by: Jonathan Marcantoni
From the pages of Traveler’s Rest comes part 3 of a 3 part series, exploring the harsh reality of a life spent in wait….
Occasionally, the sun wet the bellies of the clouds, but for the most part the days were silver and blue. When it was sunny, Evelyn laid her head out the window, eyes closed, absorbing the warmth. When fog swept the streets, she walked for hours, noting the hollow colors shifting as the sun journeyed across the sky. The Eighties were ending, the fourth decade of her life nearing its mid-point. She remembered a call from her mother upon her forty-fourth birthday. The desperation behind the smiling voice, how she spoke of all that she had wanted to do and never did. How bitter was the nostalgia that came from that tongue. How lost. That was the word that came to mind whenever her mother entered it. A woman so strong in youth, so wise in the ways of the world, yet so alone.
She had once asked her mother what she wanted in life, and all her mother could say was the happiness of her children. “Children,” she would repeat, the pain of that day when the soldier came to her door to give the news of her two boys lost flooding her vision, and her stare deepening until it became a mirror for the banana plant in front her. When she composed herself, she would smile as though the sadness had vanished, and say, “I want you to be happy.”
“But, what about yourself, mamì?”
“What about me? I’ve lived my life. I raised you, that is why God put me on this earth.”
Evelyn immersed herself in hobbies. She swam every day, read all the books she could buy, watched movies every week, went hiking, made friends, learned to dance—all in an attempt to not look in her children’s’ faces one day and tell them that her only happiness was their happiness. Osvaldo, her son, would never ask that question, though, he was too busy riding the Euro-rail to call home let alone ask his mother such lonely questions.
He was in France now, probably waking up next to his sweetheart, Maricarmen, while his mother lit candles for his abuela’s journey to heaven. The news came early. The horizon was a faint red when the phone rang, waking her from a dream of Cuba, of the last day she was there, gazing at Castro’s picture as her mother packed their bags. She always believed that in some way the government understood that their departure was not political, but that the stench of death was too potent in the motherland. They did not escape to the US, which her mother always said was evil for what they had done to Gustavo.
“Gustavo, Isabela’s first husband,” Papì used to tease her mother. But Evelyn knew her mother loved Papì with the weight of her heart. He had Evelyn’s life; Gustavo had her dreams. So, she lit candles for these men, one on each side of her mother’s candle, so that they may be her guides. She inhaled the incense to stifle the tears before kneeling at the foot of Christ, sobbing.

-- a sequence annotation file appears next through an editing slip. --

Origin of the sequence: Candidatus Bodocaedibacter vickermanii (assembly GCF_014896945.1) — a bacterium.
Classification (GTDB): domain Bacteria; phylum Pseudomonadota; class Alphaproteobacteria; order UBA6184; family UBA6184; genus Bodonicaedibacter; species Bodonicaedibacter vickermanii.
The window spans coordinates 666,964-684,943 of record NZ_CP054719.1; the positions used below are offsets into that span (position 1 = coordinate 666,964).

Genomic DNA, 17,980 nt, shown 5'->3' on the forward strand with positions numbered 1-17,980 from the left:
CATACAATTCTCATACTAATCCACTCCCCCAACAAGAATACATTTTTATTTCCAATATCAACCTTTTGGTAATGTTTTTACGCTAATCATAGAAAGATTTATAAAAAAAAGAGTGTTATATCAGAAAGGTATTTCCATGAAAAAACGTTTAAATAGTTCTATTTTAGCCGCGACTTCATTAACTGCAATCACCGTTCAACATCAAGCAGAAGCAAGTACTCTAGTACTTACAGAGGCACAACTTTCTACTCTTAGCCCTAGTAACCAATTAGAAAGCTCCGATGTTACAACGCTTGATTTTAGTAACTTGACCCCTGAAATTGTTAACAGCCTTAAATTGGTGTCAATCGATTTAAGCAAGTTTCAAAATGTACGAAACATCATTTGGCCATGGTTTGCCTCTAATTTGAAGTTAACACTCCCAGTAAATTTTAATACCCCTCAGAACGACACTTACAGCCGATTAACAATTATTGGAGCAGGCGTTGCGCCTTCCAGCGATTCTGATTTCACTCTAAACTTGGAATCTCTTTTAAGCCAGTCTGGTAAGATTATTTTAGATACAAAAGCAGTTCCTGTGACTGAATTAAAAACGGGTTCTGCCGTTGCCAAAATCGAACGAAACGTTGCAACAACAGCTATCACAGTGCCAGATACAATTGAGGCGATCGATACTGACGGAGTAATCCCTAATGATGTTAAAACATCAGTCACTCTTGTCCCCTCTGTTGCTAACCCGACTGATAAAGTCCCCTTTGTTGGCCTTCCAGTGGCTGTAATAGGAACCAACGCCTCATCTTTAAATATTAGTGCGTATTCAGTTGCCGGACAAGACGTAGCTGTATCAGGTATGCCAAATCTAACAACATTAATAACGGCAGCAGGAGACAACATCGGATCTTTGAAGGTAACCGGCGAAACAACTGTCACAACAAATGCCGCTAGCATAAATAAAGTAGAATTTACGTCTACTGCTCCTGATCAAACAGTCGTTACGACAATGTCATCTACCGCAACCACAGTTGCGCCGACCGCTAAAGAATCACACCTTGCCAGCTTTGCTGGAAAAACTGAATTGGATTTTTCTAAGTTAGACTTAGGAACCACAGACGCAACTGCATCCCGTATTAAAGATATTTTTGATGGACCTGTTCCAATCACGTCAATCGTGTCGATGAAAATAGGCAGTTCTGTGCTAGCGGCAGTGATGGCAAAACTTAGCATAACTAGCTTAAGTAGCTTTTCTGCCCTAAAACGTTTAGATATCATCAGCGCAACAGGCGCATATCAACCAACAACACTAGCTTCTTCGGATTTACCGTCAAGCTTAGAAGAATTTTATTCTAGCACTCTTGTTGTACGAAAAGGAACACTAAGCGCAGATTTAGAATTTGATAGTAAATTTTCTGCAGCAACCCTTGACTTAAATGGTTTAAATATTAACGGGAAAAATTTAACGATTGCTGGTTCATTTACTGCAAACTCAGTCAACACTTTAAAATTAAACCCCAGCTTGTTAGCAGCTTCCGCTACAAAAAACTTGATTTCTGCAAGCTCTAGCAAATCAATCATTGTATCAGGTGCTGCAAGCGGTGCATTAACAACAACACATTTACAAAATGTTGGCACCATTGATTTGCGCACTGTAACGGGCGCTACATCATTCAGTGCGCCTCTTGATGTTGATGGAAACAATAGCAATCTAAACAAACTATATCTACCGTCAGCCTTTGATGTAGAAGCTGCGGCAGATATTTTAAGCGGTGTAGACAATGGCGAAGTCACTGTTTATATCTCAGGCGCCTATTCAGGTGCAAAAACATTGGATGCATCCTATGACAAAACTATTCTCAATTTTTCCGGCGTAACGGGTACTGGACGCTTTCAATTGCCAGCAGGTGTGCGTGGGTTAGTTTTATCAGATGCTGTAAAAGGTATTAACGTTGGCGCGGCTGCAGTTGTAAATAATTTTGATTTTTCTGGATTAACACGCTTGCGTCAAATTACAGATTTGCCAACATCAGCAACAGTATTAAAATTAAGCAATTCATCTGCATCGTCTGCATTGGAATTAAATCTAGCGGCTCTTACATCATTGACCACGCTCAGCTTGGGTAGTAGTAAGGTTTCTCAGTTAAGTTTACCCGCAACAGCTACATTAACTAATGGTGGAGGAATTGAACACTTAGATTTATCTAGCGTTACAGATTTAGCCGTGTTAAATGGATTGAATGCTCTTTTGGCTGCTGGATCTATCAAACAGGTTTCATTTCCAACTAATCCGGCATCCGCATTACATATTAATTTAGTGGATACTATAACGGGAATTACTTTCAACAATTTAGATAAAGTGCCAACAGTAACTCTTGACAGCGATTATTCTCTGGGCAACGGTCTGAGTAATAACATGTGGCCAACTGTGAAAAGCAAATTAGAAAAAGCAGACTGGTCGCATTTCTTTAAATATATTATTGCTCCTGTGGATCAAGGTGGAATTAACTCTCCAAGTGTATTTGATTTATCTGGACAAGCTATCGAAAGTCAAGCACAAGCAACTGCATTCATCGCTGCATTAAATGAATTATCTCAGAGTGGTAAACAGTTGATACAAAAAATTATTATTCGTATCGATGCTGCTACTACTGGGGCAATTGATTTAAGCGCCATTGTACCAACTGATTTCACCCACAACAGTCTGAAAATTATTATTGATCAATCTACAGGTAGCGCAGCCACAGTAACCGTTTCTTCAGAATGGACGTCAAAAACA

The three women who permanently occupied the back of the church paid Evelyn no mind as she left, too immersed in meditation to welcome another pained soul into lifelong prayers. The morning wind whipped her hair over her eyes, blinding her from the vendor lazily passing her by. She stopped inches before running him over, brushing the hair from her eyes, a faint smile breaking across the vendor’s wrinkled cheeks. “Buenos dìas,” he said, and she returned the formality before continuing her walk through the windy streets, indifferent to the unnamed sins that haunted her on the journey home.
The city was waking up. Some women beat their rugs on the porch while others leaned over the railing and talked, their coffee cups dangling, the hot liquid reaching for the edge. Men sat under the temperamental sun, reading the paper and smoking. Children were beginning to run out onto the streets to meet and organize games for the day. Evelyn’s mother picked a Sunday to die. Perhaps, she thought God would be more merciful today. Isabela was not a sinful woman, but she rarely went to church, and on occasion would blaspheme the Lord for her losses.
Still, she raised Evelyn in the church, though her daughter had ignored it in her later years as fervently as her mother had, especially when she had started writing. It was vogue in the artistic community, even in Ciudad de Mexico where they had relocated, to hold a grudge against God. Yet, none of them could point out a single offense that God alone was responsible for. No matter how much they railed against Him, in the end they could only blame people. So, Evelyn came to trust in God, who was greater than the people she did not trust, and there were so many counted among those she did not, could not, and would never trust.